3-29-2010 Former Massachusetts Gov. Mitt Romney signs his book and speaks at the Central Library Monday, March 29 in Des Moines, IA. Mitt Romney has released his new book, No Apology: The Case for American Greatness. (CONRAD SCHMIDT/AP PHOTO) (Conrad Schmidt)

Mitt Romney is still the GOP 2012 front-runner

The stiff former Massachusetts governor is out-working Sarah Palin, and has the advantage of history

Alex Pareene
September 17, 2010 6:55PM (UTC)

So. Sarah Palin is running for president. This is exciting news for Democrats who are worried about Obama's reelection prospects, great news for conservatives who hate establishment Republicans, and very sad news for Republicans who would like their party to be less crazy.

Lots of very sensible people seem to think she's the logical front-runner, or even the inevitable victor.


Meanwhile Mitt Romney is out there delivering the requisite raging speeches at the Values Voters summit, the sort of work that a prospective 2012 Republican candidate has to put in. Palin's going to Iowa, but she's going to deliver one speech and then ignore the press, party leaders, and donors. That's not what a would-be nominee should be doing.

And Romney's way ahead of her at Intrade, which is, admittedly, a decidedly unscientific prognostication tool.

Yes, the GOP's been seized by the angry populist tea parties, yes, Romney supported Romneycare and TARP and he's Mormon and stiff. And Palin's on Fox all the time and her followers worship her. But almost every Republican is feted as America's top patriot on Fox. Palin sells a lotta books, but so does, I'm told, Laura Ingraham.


The simplest reason to bet on Mitt is that this is how the Republican party works. The nominee is the guy who "came in second" in the last contested primaries. (Unless it was Pat Buchanan, in which case it will be a Bush.) That means Romney -- or maybe Huckabee, a Palin type who's acceptable to thinking people. (But who's also hated by a lot of the GOP money people, for whatever reason -- which leads us, again, to Mitt.)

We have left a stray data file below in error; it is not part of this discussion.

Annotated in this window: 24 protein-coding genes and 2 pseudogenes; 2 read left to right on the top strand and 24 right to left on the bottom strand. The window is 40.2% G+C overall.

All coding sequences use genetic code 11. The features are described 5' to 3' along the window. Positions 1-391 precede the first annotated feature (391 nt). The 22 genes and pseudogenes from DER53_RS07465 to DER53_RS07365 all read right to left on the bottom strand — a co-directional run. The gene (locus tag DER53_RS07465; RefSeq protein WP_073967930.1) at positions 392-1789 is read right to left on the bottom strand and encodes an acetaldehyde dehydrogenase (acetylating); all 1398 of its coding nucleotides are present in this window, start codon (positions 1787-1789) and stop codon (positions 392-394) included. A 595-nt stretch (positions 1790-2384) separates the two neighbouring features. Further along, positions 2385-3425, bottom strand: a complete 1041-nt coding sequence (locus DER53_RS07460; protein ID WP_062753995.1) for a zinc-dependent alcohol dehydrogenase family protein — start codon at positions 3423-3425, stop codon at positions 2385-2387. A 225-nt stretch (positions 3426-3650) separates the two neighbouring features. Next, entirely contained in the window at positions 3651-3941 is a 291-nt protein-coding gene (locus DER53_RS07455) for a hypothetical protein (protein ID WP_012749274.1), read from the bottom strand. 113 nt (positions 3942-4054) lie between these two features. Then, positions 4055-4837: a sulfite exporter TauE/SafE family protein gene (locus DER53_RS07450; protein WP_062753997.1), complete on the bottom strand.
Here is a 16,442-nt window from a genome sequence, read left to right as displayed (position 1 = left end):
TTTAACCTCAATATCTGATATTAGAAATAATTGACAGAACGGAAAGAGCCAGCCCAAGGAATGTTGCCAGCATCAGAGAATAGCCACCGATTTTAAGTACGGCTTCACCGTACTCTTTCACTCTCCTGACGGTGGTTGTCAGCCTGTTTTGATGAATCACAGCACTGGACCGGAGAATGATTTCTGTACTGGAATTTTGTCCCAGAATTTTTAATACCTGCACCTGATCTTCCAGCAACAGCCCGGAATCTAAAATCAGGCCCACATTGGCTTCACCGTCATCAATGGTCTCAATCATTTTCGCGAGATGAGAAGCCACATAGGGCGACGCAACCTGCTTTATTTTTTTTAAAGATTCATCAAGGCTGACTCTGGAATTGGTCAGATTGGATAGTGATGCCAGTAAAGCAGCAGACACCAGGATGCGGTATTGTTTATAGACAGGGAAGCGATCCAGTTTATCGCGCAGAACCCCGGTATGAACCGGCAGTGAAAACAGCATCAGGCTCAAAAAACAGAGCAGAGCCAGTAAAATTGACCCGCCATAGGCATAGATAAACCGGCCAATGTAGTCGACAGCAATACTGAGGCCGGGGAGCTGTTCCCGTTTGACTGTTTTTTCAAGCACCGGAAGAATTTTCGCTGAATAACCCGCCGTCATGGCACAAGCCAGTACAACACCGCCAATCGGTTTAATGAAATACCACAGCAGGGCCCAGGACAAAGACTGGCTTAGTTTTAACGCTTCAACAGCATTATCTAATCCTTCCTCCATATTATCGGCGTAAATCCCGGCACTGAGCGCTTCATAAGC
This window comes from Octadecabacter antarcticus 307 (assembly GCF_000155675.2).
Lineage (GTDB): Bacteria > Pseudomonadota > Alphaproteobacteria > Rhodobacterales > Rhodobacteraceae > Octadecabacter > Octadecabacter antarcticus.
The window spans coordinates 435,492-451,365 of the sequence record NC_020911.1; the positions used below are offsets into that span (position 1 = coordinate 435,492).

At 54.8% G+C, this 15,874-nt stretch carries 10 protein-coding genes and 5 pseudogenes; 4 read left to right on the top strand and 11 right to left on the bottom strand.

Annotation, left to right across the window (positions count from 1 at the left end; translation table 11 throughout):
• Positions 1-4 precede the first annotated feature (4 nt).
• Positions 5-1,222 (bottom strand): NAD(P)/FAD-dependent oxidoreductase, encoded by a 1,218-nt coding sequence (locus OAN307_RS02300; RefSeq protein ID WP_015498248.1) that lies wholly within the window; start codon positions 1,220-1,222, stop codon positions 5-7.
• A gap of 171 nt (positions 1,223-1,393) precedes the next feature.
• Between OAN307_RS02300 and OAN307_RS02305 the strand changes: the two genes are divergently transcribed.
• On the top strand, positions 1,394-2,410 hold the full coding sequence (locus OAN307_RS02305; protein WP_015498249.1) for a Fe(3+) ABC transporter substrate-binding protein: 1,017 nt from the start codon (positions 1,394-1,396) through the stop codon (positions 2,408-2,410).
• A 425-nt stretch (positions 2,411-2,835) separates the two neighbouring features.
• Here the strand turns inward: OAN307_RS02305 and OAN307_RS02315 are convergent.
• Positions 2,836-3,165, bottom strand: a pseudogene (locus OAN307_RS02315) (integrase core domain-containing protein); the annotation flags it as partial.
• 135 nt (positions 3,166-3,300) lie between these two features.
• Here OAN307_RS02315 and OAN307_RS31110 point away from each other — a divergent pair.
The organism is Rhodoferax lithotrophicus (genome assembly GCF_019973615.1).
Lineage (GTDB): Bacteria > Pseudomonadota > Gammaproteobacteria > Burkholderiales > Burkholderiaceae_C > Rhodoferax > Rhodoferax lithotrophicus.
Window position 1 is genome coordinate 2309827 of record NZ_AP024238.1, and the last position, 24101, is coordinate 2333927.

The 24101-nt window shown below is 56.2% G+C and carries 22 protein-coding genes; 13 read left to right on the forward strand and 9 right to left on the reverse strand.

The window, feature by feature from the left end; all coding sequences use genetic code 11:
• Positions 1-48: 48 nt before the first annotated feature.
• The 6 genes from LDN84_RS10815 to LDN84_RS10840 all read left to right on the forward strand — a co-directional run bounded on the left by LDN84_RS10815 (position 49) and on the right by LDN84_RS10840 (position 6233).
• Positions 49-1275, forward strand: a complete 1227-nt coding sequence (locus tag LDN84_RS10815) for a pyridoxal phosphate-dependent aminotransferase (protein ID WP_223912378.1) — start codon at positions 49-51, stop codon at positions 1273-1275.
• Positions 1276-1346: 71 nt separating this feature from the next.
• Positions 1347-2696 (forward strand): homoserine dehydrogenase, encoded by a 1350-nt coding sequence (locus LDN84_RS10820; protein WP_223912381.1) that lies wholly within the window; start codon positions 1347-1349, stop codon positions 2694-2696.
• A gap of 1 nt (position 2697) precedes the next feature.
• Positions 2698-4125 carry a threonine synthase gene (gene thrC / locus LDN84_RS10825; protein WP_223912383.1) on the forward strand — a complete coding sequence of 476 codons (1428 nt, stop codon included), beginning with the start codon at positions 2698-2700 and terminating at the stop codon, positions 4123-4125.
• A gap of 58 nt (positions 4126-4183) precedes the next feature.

The crazies took over the GOP in 1994, too, and their 1996 nominee wasn't Gingrich or Coburn, it was Bob Dole. As in, Bob Dole who'd taken the lead in negotiating a health care compromise with Clinton, until he realized he needed to veer right to win the nomination.

So, yes, Palin is running. But the nomination is still Romney's to lose. And he's being very careful.

Alex Pareene

Alex Pareene writes about politics for Salon and is the author of "The Rude Guide to Mitt." Email him at apareene@salon.com and follow him on Twitter @pareene

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2012 Elections Mitt Romney Republican Party Sarah Palin War Room

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